Get Broad Spectrum Antivirals to Human Trials

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I am a chemical and biological engineer who has been following the health crisis unfolding with covid-19 or the novel corona virus which has been spread all over the world from China. Many Americans are shocked that health professionals have so little they can do for patients infected with the corona virus because antibiotics have no affect on the infection because antibiotics only kill bacteria. Doctors do not currently have the tools to treat most viral infections currently, but that is likely the fault of drug companies who have failed to bring products to market. Currently, there are more 30 broad-spectrum antivirals that have been developed [1], and none have been allowed for human trials in the US, at least until now. Last week, human use began of a broad spectrum antiviral called Remdesivir for patients infected with the corona virus who are seriously ill under compassionate use.[2] The only infected patient treated with Remdesivir  drastically improved by the next day and was later released, but this is far from a large enough study to determine either effectiveness of the drug or safety. [3] This is where the problem is. Some antivirals have been around for more than a decade with no major drug companies willing to do the research to bring them to human trials before now out of desperation. Broad spectrum antivirals are essentially the penicillin for viruses. Rather than attacking a specific virus, they take advantage of an inherent characteristic of that virus's life cycle such as transcription of RNA. The develop of this new class of drugs would mean more than just saving mankind from the next pandemic (as if that isn't enough). It would mean cures for viral diseases already devastating the world such as HIV. What I am suggesting to you is the possibility of a world where you could go to your doctor on the same day you contract the common cold and never miss a day of work. (Some people may not appreciate that.) That world is not science fiction anymore if the drugs already developed live up to their hype. With only 1 in 10 of drugs brought to human trials eventually becoming a product [4] it is understandable for a pharmaceutical company to be afraid to venture into a new field of medicine, but the benefits greatly outweigh the cost. We must start to demand that drug companies be more proactive about this. Write emails to pharmaceutical companies. Call your senator to tell him or her to sponsor a bill. Now is the time to prevent the NEXT Pandemic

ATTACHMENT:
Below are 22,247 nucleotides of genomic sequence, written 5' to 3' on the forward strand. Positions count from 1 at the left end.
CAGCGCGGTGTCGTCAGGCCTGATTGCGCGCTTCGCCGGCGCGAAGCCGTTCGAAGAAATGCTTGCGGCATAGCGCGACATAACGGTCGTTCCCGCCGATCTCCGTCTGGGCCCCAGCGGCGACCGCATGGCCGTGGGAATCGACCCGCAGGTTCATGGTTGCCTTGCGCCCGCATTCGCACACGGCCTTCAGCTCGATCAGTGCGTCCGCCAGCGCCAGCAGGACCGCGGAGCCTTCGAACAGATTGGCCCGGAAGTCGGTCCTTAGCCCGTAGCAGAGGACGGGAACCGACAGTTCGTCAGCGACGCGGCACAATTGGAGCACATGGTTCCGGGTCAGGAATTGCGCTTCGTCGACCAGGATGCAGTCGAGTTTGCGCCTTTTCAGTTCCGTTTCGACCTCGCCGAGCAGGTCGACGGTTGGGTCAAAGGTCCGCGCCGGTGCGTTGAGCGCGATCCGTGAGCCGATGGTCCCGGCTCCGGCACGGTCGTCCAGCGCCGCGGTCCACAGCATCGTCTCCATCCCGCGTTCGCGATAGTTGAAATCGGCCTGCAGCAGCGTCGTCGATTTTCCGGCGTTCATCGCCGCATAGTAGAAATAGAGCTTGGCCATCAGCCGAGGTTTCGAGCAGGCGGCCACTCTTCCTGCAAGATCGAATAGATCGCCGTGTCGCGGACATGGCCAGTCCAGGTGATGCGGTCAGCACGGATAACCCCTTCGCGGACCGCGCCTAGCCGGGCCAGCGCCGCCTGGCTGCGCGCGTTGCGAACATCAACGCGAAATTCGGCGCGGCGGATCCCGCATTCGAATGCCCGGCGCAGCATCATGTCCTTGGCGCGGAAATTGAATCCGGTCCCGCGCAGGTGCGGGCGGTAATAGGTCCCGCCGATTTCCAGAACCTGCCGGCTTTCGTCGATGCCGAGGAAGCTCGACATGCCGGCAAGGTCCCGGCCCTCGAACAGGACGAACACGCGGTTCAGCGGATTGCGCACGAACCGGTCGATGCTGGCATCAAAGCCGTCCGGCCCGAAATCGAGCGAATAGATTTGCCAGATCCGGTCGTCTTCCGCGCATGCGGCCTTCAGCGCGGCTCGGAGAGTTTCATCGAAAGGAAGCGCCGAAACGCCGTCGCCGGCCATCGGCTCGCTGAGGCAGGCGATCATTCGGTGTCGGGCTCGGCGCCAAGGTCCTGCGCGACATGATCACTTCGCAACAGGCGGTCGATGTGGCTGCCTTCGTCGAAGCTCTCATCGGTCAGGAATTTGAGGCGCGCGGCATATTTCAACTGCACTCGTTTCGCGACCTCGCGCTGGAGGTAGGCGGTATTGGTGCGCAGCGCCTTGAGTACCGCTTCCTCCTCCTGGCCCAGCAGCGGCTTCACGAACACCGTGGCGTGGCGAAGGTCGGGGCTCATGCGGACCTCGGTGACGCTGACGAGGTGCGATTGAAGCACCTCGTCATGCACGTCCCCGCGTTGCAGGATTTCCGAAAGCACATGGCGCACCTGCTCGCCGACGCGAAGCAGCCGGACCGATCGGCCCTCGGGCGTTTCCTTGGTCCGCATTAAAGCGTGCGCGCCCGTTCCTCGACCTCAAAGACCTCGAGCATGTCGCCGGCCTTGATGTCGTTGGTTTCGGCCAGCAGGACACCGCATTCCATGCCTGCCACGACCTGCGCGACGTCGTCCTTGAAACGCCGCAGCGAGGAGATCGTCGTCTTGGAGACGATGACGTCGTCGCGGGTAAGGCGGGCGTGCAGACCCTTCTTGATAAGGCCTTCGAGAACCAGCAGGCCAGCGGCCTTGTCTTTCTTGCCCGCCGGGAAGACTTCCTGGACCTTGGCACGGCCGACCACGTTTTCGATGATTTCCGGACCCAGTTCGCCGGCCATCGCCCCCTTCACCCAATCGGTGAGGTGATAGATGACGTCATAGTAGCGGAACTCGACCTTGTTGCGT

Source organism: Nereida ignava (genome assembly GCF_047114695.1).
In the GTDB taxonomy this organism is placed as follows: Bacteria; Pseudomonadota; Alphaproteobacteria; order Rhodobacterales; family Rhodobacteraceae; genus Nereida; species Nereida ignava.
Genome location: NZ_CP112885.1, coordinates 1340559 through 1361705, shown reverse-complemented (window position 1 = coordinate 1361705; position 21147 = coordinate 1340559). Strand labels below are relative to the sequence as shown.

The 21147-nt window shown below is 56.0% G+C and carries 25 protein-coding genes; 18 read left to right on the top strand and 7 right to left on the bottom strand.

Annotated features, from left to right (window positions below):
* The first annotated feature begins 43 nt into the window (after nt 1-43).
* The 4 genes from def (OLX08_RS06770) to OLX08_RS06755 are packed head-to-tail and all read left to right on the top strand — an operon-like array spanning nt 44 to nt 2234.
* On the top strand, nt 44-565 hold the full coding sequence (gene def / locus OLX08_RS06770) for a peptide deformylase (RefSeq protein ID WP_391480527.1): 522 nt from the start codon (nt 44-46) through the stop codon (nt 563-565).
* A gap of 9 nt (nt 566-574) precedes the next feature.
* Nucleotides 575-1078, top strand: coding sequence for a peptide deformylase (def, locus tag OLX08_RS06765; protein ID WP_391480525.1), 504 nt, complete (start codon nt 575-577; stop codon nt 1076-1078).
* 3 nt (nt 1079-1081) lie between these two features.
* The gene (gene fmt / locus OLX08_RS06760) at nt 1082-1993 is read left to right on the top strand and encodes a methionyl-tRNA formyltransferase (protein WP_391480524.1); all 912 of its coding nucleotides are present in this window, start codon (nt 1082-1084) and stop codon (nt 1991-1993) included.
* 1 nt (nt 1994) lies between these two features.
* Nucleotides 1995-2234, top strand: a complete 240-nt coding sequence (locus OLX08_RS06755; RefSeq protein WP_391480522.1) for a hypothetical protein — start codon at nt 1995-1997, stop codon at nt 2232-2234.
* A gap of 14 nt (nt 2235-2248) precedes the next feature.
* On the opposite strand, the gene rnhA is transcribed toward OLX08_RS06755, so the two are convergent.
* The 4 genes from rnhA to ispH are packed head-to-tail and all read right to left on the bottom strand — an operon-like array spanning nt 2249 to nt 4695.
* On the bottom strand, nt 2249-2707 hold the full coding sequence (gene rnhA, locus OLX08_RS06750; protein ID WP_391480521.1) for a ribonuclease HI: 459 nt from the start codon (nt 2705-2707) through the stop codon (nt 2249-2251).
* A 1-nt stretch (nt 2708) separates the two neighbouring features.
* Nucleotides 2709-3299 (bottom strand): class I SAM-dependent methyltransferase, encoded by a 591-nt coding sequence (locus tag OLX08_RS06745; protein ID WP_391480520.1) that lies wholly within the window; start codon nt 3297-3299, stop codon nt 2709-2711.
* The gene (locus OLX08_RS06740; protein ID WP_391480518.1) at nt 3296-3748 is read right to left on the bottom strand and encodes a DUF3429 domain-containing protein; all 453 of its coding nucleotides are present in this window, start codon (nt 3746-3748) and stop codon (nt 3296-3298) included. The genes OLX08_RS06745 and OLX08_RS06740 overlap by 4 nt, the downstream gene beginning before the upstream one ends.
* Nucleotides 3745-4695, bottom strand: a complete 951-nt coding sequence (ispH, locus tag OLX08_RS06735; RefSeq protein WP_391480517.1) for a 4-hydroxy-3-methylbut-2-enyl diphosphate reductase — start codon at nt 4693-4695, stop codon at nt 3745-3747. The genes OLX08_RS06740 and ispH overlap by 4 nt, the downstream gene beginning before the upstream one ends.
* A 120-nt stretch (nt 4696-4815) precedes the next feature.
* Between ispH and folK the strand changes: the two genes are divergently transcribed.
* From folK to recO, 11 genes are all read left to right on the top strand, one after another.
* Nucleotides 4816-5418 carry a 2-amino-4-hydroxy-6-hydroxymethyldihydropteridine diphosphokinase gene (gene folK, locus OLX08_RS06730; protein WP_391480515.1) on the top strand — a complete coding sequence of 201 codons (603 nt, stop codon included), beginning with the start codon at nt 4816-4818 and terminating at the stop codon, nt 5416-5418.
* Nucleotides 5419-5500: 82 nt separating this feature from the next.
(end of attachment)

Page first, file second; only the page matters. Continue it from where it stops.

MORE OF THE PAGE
[1]
https://www.ncbi.nlm.nih.gov/pmc/articles/PMC4440912/

[2]
https://www.cnn.com/2020/02/26/us/coronavirus-us-american-treatment-trial/index.html

[3]
https://www.nejm.org/doi/10.1056/NEJMoa2001191

[4]
https://www.bio.org/sites/default/files/Clinical%20Development%20Success%20Rates%202006-2015%20-%20BIO,%20Biomedtracker,%20Amplion%202016.pdf